The film is directed by Sam Raimi, who has his own Spidey ties, and has roots going back to Strange’s journey from the original, as well as the two-part Avengers fight against Thanos. “It made the only play we have,” Strange says, by explaining the toll of a photogenic that has left people in limbo for five years.
The film features one major addition in the form of a teenage girl (Xochitl Gomez from “The Baby-Sitters Club”) who has the ability to open doors in the multiverse. This force draws Strange into a frantic race to save not only our universe but others as well.
At its best, the “Multiverse of Madness” explodes with psychedelic energy. It can be dark and demanding, but you can still explore Marvel Legends’ quarters that are clearly designed to make fans scream and shout. One sequence in particular is worth the price of admission to watch with an audience, in a wonderful bend to the tools now at the studio’s disposal.
On the flip side, there’s an unavoidable mess of ego navigating the entire universe, in a way that seems to be inventing rules on the spot, or is too cute for their own good. Sure, the narrative moves at a fast pace that’s easy to roll with though, but movie-goers needn’t apologize for feeling lost in places.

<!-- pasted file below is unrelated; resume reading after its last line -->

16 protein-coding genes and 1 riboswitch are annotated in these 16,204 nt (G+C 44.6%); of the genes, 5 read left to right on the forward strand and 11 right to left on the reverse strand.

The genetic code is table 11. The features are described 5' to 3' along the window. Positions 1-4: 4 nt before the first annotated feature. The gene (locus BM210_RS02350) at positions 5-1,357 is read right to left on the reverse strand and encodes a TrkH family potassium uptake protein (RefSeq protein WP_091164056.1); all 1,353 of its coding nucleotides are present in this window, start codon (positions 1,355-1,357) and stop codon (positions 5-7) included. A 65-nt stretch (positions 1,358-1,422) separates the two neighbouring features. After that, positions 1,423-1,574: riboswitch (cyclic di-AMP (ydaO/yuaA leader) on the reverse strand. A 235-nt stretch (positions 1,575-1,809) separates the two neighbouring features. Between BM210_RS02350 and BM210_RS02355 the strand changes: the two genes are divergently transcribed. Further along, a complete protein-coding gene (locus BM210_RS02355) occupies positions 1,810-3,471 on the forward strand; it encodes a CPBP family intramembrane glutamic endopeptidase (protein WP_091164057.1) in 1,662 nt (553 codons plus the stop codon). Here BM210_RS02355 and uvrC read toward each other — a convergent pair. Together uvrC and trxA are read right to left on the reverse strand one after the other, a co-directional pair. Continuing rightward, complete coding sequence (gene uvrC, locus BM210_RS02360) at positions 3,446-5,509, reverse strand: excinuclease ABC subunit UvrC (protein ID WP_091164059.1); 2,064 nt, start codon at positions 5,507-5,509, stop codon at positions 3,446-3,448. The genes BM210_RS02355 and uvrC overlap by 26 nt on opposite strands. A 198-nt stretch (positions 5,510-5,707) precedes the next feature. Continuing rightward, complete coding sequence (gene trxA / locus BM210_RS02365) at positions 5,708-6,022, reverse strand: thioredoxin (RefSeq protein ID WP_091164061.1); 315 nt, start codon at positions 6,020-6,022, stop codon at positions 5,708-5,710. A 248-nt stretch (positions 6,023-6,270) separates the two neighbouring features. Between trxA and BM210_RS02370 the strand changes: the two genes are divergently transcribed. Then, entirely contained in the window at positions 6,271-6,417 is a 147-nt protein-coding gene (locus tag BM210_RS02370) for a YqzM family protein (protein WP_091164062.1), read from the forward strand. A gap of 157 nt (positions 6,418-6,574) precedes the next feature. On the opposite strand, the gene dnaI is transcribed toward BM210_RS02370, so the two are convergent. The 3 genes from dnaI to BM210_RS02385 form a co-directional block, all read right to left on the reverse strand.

Technically, Raimi provided a visually stunning workout, bolstered by composer Danny Elfman’s stunning score (which, at one point, was imaginatively woven into motion). And it shouldn’t be overlooked what Cumberbatch and Olsen’s caliber actors bring to central roles in terms of intelligence and humanity, helping to solidify all this extravagant chaos in vulnerability and emotion.
All in all, Doctor Strange has proven himself capable of meeting this formidable challenge. However, it’s possible to enjoy the movie widely and still get a little frustrated with the multiverse – feeling as if it’s intermittently guilty of putting so much style into “madness.”
“Doctor Strange in the Multiverse of Madness” will be released in the United States on May 6. It is rated PG-13.
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